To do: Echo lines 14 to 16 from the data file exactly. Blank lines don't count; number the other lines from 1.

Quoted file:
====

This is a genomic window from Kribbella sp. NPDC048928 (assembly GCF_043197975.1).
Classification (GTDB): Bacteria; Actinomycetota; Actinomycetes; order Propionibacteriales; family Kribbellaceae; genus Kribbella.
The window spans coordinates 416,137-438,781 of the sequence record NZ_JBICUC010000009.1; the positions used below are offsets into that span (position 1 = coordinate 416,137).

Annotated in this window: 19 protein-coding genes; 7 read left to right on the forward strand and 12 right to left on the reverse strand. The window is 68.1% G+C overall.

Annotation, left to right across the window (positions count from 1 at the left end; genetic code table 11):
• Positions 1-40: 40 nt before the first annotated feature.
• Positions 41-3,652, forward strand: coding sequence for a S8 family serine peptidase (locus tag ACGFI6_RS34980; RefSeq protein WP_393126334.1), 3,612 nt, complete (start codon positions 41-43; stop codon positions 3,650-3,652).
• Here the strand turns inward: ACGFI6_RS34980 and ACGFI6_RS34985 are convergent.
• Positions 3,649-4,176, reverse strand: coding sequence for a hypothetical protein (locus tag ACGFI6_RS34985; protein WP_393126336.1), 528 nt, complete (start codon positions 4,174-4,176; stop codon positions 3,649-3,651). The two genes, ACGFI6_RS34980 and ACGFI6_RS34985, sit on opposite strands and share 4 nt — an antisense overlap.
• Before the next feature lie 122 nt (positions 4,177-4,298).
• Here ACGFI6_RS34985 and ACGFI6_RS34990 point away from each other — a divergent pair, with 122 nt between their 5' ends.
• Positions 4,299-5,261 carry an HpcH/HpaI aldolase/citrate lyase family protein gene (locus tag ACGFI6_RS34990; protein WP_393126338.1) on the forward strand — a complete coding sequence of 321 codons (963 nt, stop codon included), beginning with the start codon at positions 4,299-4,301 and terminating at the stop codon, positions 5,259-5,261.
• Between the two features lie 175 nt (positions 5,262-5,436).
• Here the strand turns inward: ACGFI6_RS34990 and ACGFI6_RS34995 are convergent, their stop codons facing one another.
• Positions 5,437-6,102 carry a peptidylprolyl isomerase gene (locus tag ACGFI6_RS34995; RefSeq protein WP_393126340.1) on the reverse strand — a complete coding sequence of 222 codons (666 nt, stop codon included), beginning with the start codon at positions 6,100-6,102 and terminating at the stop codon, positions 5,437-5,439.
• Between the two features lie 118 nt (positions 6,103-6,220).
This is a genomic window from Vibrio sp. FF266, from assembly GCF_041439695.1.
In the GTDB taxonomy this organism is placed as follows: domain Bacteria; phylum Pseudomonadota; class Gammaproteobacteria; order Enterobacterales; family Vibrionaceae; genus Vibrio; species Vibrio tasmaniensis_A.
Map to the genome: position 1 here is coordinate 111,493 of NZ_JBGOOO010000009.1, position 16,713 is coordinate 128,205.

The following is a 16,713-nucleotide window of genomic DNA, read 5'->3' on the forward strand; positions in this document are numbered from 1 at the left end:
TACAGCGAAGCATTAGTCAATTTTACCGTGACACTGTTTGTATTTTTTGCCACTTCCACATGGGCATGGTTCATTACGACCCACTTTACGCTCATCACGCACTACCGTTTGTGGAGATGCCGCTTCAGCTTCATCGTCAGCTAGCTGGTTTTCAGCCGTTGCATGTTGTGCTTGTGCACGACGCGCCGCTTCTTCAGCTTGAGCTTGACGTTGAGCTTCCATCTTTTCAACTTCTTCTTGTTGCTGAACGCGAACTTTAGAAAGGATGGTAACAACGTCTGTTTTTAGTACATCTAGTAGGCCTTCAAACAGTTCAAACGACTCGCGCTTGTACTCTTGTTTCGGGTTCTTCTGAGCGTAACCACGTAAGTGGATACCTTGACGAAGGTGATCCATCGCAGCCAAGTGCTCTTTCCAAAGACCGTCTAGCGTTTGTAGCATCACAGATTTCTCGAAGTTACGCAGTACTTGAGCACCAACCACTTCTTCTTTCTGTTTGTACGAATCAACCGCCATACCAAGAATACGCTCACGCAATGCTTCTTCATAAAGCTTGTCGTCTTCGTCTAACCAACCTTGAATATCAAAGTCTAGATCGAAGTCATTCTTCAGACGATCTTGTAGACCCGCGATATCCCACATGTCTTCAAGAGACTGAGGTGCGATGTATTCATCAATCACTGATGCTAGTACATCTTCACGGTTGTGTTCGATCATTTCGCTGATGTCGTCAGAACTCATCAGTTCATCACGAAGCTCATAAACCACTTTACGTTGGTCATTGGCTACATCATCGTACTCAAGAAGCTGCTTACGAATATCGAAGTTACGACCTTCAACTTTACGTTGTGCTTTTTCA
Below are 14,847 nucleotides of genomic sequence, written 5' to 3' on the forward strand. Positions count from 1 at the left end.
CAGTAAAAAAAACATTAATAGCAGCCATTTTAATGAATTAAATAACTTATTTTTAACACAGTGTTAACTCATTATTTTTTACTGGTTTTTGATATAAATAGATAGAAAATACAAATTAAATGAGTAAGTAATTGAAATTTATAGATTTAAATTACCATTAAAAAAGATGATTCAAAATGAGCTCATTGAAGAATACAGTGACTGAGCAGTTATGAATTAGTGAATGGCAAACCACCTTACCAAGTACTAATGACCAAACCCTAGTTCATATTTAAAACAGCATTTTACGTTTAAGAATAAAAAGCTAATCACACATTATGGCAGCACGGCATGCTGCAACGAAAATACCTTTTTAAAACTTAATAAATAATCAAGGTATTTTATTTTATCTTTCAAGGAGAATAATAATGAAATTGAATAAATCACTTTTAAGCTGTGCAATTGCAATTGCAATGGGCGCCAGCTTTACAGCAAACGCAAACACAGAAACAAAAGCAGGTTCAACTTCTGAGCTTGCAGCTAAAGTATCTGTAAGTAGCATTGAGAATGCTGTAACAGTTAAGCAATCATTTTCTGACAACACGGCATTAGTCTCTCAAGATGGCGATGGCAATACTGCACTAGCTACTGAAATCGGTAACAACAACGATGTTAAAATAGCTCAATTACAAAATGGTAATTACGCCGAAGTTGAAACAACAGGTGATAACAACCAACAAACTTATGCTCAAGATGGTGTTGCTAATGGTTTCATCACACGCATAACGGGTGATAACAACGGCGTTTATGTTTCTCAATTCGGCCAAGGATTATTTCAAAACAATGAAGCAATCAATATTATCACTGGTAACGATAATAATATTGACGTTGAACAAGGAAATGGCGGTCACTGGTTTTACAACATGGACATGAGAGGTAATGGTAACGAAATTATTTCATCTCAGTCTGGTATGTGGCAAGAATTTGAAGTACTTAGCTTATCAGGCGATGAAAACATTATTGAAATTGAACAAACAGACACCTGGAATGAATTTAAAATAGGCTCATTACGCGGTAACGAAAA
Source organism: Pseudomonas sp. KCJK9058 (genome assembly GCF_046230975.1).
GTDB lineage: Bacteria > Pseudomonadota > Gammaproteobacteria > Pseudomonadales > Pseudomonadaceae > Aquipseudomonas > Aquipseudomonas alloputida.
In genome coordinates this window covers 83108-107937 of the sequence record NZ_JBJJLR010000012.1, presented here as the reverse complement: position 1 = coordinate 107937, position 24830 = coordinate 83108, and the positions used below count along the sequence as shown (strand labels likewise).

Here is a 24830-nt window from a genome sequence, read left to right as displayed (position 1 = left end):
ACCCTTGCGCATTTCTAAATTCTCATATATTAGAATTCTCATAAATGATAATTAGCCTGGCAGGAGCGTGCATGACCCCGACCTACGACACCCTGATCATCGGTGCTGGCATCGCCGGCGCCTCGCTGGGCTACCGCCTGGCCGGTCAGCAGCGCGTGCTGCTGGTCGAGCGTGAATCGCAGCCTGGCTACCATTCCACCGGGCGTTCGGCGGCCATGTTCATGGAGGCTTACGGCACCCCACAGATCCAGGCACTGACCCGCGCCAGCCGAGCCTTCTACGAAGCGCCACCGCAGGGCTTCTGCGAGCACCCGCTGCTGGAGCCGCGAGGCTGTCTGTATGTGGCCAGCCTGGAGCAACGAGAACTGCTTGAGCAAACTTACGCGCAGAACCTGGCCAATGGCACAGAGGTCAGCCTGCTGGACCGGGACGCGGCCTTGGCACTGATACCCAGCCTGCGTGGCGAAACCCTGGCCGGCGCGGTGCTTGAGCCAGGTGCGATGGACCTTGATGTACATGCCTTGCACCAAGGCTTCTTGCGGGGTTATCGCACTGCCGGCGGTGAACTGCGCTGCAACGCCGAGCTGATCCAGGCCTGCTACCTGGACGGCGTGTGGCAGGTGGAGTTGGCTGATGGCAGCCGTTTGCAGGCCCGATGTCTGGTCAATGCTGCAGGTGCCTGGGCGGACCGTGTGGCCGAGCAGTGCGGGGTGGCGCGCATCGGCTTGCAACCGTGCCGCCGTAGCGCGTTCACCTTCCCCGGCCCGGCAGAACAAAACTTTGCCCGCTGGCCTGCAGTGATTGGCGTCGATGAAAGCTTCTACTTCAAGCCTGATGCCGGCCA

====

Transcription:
• Here the strand turns inward: ACGFI6_RS34990 and ACGFI6_RS34995 are convergent, their stop codons facing one another.
• Positions 5,437-6,102 carry a peptidylprolyl isomerase gene (locus tag ACGFI6_RS34995; RefSeq protein WP_393126340.1) on the reverse strand — a complete coding sequence of 222 codons (666 nt, stop codon included), beginning with the start codon at positions 6,100-6,102 and terminating at the stop codon, positions 5,437-5,439.
• Between the two features lie 118 nt (positions 6,103-6,220).